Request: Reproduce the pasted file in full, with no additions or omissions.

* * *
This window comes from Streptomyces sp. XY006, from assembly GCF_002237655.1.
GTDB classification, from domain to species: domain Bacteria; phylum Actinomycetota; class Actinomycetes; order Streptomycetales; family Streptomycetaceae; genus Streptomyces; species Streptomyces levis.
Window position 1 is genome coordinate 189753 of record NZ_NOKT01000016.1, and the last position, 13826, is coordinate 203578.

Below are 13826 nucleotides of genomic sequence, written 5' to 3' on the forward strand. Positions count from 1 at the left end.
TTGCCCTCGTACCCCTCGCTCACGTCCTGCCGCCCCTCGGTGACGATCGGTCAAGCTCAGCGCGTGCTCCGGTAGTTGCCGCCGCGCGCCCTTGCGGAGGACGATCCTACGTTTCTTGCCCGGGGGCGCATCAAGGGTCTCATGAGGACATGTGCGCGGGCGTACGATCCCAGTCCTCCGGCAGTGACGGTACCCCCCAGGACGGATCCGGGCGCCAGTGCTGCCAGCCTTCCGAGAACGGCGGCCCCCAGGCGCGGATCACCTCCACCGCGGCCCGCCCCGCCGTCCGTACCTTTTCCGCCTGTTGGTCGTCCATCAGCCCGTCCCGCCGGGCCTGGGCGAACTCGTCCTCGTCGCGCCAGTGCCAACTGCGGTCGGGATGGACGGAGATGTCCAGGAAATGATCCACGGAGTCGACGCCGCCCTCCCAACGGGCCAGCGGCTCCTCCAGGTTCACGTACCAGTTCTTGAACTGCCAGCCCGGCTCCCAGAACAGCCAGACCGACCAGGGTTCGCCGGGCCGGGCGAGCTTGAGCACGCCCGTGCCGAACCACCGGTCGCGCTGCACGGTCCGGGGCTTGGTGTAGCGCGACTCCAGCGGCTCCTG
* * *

This window comes from Streptomyces sp. XY006, from assembly GCF_002237655.1.
GTDB classification, from domain to species: domain Bacteria; phylum Actinomycetota; class Actinomycetes; order Streptomycetales; family Streptomycetaceae; genus Streptomyces; species Streptomyces levis.
Window position 1 is genome coordinate 189753 of record NZ_NOKT01000016.1, and the last position, 13826, is coordinate 203578.

Below are 13826 nucleotides of genomic sequence, written 5' to 3' on the forward strand. Positions count from 1 at the left end.
TTGCCCTCGTACCCCTCGCTCACGTCCTGCCGCCCCTCGGTGACGATCGGTCAAGCTCAGCGCGTGCTCCGGTAGTTGCCGCCGCGCGCCCTTGCGGAGGACGATCCTACGTTTCTTGCCCGGGGGCGCATCAAGGGTCTCATGAGGACATGTGCGCGGGCGTACGATCCCAGTCCTCCGGCAGTGACGGTACCCCCCAGGACGGATCCGGGCGCCAGTGCTGCCAGCCTTCCGAGAACGGCGGCCCCCAGGCGCGGATCACCTCCACCGCGGCCCGCCCCGCCGTCCGTACCTTTTCCGCCTGTTGGTCGTCCATCAGCCCGTCCCGCCGGGCCTGGGCGAACTCGTCCTCGTCGCGCCAGTGCCAACTGCGGTCGGGATGGACGGAGATGTCCAGGAAATGATCCACGGAGTCGACGCCGCCCTCCCAACGGGCCAGCGGCTCCTCCAGGTTCACGTACCAGTTCTTGAACTGCCAGCCCGGCTCCCAGAACAGCCAGACCGACCAGGGTTCGCCGGGCCGGGCGAGCTTGAGCACGCCCGTGCCGAACCACCGGTCGCGCTGCACGGTCCGGGGCTTGGTGTAGCGCGACTCCAGCGGCTCCTG